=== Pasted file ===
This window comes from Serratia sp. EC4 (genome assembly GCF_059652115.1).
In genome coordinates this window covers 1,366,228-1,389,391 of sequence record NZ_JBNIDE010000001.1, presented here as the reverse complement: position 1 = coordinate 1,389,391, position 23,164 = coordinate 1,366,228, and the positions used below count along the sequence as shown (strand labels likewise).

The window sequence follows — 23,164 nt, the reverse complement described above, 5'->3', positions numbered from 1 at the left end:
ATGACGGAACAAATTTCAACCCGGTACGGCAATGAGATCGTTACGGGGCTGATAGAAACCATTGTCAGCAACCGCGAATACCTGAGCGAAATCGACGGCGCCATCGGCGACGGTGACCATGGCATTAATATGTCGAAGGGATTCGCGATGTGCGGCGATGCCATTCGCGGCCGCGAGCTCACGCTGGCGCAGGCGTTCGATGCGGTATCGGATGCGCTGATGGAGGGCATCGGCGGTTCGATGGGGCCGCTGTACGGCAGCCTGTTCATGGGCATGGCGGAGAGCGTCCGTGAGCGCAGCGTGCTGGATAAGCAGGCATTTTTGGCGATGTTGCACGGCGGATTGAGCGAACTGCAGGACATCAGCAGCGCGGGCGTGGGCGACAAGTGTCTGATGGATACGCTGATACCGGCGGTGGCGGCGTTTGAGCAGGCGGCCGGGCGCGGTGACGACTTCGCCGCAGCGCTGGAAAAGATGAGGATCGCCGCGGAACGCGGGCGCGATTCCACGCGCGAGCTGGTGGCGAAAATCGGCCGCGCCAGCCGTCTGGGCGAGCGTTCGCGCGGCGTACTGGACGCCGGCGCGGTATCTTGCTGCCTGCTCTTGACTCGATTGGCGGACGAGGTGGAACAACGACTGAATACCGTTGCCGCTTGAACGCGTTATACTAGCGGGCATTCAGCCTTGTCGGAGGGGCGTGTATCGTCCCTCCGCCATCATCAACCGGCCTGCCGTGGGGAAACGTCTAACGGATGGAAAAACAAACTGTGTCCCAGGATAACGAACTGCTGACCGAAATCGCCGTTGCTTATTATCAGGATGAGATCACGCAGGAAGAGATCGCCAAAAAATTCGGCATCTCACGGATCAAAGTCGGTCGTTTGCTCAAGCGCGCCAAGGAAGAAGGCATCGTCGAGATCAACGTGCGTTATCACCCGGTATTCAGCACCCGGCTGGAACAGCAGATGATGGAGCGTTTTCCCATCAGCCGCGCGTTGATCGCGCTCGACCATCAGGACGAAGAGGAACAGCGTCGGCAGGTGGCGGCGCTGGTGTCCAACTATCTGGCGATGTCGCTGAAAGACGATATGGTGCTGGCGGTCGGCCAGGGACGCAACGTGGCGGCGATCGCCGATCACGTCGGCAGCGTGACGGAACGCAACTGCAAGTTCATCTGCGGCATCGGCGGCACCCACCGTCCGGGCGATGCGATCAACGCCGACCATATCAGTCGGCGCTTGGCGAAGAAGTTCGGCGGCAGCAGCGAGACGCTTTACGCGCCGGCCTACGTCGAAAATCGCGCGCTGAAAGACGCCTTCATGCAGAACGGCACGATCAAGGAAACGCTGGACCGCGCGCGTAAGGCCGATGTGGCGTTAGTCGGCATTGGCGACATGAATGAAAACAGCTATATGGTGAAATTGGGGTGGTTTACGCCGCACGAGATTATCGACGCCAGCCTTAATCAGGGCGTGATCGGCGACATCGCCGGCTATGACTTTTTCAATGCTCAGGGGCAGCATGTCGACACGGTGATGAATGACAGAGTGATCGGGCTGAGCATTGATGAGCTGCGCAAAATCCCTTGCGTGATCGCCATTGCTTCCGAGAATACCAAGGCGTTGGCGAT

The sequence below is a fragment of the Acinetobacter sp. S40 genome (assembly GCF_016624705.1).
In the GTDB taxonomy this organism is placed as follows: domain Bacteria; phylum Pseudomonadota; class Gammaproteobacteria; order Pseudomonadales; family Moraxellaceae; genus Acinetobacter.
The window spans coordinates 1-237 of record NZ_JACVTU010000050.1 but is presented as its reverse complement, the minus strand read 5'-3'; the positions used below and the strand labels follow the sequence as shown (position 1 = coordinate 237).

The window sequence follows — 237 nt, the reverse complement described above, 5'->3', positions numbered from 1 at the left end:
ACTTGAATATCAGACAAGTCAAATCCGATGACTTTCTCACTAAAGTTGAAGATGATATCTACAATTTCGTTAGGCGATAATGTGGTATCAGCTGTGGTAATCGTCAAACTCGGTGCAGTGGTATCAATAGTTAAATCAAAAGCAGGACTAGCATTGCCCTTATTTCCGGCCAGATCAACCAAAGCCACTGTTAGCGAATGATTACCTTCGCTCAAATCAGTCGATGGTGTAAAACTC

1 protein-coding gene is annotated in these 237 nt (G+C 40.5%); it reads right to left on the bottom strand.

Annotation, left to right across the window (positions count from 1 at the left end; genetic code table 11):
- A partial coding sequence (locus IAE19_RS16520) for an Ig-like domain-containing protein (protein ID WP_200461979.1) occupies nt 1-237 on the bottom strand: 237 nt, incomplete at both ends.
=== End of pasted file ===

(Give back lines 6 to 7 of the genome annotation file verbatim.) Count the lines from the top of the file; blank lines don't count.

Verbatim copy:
In the GTDB taxonomy this organism is placed as follows: domain Bacteria; phylum Pseudomonadota; class Gammaproteobacteria; order Pseudomonadales; family Moraxellaceae; genus Acinetobacter.
The window spans coordinates 1-237 of record NZ_JACVTU010000050.1 but is presented as its reverse complement, the minus strand read 5'-3'; the positions used below and the strand labels follow the sequence as shown (position 1 = coordinate 237).